In studying rescuers of Jews in Nazi Europe, Samuel and Pearl Oliner conclude that the rescuers were people who believed they could influence events. In psychological terms, they possessed an internal locus of control. They viewed themselves as people who had some influence over the course of their lives. While they couldn’t completely control their destinies, neither were they pawns in the hands of Fate.
Many other Germans viewed themselves as victims, subject to the psychic wounds of defeat after WW1 and the ensuing economic chaos. Psychologists refer to attributing events as beyond one’s ability to influence them as an external locus of control.
Furthermore, the Oliners write, “An examination of the early family lives and personality characteristics of both rescuers and non-rescuers suggests that their respective wartime behavior grew out of their general patterns of relating to others.”
Many of the German non-rescuers who stood by while Jews died didn’t necessarily remain passive because they overtly rejected or hated Jews or other outsiders. Their acceptance of tyranny was mainly one aspect of their personalities. The non-rescuers were people who distanced themselves from any relationship they considered burdensome. Non-rescuers had constricted personalities, while the personalities of the rescuers were extensive ones. Non-rescuers hunkered down and closed up; rescuers opened their arms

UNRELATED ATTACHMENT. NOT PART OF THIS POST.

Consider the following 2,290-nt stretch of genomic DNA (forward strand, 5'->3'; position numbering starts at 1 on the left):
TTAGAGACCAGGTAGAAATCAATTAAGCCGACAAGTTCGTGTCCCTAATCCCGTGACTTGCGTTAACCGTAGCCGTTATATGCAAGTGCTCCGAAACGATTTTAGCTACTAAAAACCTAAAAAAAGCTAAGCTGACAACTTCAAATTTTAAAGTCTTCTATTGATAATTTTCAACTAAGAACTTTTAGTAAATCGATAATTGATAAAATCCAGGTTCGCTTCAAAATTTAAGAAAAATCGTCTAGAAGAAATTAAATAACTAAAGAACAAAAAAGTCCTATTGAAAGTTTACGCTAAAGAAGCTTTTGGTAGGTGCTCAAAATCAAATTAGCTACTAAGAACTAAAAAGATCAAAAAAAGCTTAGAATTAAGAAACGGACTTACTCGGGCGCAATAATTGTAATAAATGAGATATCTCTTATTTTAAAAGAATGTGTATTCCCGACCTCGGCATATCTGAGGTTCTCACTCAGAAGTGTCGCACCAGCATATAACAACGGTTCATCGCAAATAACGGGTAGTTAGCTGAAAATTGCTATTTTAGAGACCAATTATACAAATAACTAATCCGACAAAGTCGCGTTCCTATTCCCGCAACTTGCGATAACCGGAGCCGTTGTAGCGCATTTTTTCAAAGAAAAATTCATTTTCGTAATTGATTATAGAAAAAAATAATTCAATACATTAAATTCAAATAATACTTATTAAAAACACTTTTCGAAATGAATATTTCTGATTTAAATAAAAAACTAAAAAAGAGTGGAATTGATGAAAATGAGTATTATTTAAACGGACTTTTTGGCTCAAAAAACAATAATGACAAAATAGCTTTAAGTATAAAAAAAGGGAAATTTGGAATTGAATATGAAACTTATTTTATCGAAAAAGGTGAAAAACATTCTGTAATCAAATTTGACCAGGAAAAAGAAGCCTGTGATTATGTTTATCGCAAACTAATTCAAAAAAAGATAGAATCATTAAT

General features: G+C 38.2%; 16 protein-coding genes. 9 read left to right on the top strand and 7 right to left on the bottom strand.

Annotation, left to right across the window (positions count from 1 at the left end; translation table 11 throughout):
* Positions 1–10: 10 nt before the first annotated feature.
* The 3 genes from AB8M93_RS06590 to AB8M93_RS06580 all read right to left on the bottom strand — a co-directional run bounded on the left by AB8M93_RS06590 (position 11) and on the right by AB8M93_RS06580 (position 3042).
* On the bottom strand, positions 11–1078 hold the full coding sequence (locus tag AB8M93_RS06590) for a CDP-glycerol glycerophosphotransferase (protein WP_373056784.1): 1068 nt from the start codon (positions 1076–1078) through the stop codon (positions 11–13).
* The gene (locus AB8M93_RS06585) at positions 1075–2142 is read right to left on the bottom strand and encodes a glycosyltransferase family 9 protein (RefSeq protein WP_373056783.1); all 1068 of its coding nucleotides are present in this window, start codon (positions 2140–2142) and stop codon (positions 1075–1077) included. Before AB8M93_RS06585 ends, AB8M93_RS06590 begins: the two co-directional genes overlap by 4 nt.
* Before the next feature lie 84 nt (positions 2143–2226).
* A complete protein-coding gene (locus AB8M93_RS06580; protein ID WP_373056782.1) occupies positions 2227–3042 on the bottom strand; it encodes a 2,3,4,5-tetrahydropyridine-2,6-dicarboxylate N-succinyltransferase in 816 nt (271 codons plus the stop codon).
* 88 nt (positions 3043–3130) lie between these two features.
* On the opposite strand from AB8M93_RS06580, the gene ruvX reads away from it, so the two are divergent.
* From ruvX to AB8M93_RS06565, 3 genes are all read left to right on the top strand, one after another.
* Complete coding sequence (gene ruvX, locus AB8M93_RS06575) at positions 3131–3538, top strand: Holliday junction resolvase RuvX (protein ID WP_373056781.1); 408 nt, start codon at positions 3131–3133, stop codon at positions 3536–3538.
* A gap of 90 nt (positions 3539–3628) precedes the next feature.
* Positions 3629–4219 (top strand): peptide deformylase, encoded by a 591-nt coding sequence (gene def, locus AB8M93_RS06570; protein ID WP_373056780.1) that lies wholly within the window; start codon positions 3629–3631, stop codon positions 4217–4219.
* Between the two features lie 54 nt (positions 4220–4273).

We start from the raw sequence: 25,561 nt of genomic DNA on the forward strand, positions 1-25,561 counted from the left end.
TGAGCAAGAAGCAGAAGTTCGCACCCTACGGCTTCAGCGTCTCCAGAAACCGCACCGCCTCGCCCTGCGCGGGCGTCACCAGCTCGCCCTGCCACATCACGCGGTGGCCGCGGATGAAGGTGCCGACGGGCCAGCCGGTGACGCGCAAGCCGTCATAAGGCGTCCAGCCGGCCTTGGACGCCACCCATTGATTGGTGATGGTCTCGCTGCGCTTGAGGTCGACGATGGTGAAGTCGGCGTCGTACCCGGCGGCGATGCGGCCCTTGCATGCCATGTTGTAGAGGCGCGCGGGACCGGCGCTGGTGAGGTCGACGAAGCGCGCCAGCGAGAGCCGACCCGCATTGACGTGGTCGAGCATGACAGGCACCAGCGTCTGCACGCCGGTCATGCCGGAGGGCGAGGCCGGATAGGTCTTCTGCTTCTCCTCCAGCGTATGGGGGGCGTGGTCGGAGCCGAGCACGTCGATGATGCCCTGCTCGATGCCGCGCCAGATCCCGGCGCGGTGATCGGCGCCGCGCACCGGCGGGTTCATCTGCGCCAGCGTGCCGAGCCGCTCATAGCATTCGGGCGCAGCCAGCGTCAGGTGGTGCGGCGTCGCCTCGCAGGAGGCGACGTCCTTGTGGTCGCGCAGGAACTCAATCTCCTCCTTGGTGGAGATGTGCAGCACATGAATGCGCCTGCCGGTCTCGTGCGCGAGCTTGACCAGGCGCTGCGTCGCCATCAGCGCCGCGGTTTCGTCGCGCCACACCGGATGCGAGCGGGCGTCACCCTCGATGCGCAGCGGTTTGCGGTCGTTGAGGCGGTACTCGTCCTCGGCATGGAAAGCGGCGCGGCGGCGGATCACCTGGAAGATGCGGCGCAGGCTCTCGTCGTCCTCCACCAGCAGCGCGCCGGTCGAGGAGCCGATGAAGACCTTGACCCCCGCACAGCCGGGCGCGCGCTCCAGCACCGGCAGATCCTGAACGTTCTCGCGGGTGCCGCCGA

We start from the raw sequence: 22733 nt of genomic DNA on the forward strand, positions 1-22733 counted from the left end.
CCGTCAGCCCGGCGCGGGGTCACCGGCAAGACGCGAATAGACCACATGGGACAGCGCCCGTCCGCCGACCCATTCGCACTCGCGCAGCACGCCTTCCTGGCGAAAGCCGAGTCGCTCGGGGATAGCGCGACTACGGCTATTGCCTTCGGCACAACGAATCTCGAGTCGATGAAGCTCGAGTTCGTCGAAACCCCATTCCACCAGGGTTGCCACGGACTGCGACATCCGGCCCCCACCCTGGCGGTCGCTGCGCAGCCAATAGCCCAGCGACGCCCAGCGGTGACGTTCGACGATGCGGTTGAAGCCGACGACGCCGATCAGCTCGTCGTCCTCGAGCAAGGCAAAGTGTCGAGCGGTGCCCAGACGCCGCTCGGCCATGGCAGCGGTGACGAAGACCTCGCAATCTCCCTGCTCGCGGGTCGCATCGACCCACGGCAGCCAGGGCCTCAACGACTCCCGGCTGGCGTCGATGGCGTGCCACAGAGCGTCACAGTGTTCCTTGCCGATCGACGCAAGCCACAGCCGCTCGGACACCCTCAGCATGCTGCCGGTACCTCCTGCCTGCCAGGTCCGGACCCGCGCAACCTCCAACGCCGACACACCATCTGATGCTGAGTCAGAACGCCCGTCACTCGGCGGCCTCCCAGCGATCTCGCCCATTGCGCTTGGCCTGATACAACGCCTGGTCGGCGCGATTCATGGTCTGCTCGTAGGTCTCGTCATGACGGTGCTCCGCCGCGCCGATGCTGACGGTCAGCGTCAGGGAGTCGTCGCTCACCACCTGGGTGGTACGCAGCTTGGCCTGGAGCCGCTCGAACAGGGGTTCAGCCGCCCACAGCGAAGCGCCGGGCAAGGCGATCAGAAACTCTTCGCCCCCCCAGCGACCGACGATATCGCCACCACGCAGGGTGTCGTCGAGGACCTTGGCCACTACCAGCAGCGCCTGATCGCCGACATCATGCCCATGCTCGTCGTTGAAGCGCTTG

But how did rescuers get to be the people they were? Why does anyone take risks on the behalf of others? Sometimes when confronted with the acts of altruism we are left with less than scraps to help us understand the setting in which they were born.
Fortunately, research has helped illuminate some of the mystery by studying rescuers honored at Yad Veshem. The Oliners were able to question hundreds of rescuers of Jews in Germany in order to get more insight about the roots of altruism. They found that one of the keys to understanding rescuers was the rescuers’ parents’ method of discipline. Rescuers’ parents relied upon reason and explanation. When their child harmed another, they suggested ways to remedy the hurt. Physical punishment was used sparingly. Instead they made great use of persuasion and advice.
The major lesson from Fogelman’s and the Oliners’ research is that altruism can be learned. Morality doesn’t emerge from a vacuum. What the children learned every day from their parents through acts of kindness and tolerance and through encouragement toward independent thinking helps explain why they became rescuers. These values became ingrained and habitual. Altruistic behavior had been so instilled in them that personal risk was not a consideration. They had to do what they did in order to be true to themselves. Being a rescuer was almost a natural outcome of their upbringing.
Says Dr. Fogelman, “At a time of worldwide upheaval, when civilized norms were held in suspension, a few individuals held fast to their own standards. They were not saints. Nor were they particularly heroic or often all that outstanding. They were simply ordinary people doing what they felt had to be done at that time.”
The implications of the Holocaust findings can instruct parents seeking to raise moral children. We can help our children to be good people. We teach them every day by word and by example. When we assist others, we help our children to be caring. When we see people as individuals, we teach respect for differences. When we encourage independent thinking, we help keep them from being swayed by the mob.
These are values worth passing on to our children in any time. As Eva Fogelman concludes in her book, “It is appealing to contemplate a day when those seeking moral heroes need only look as far as their mirror.”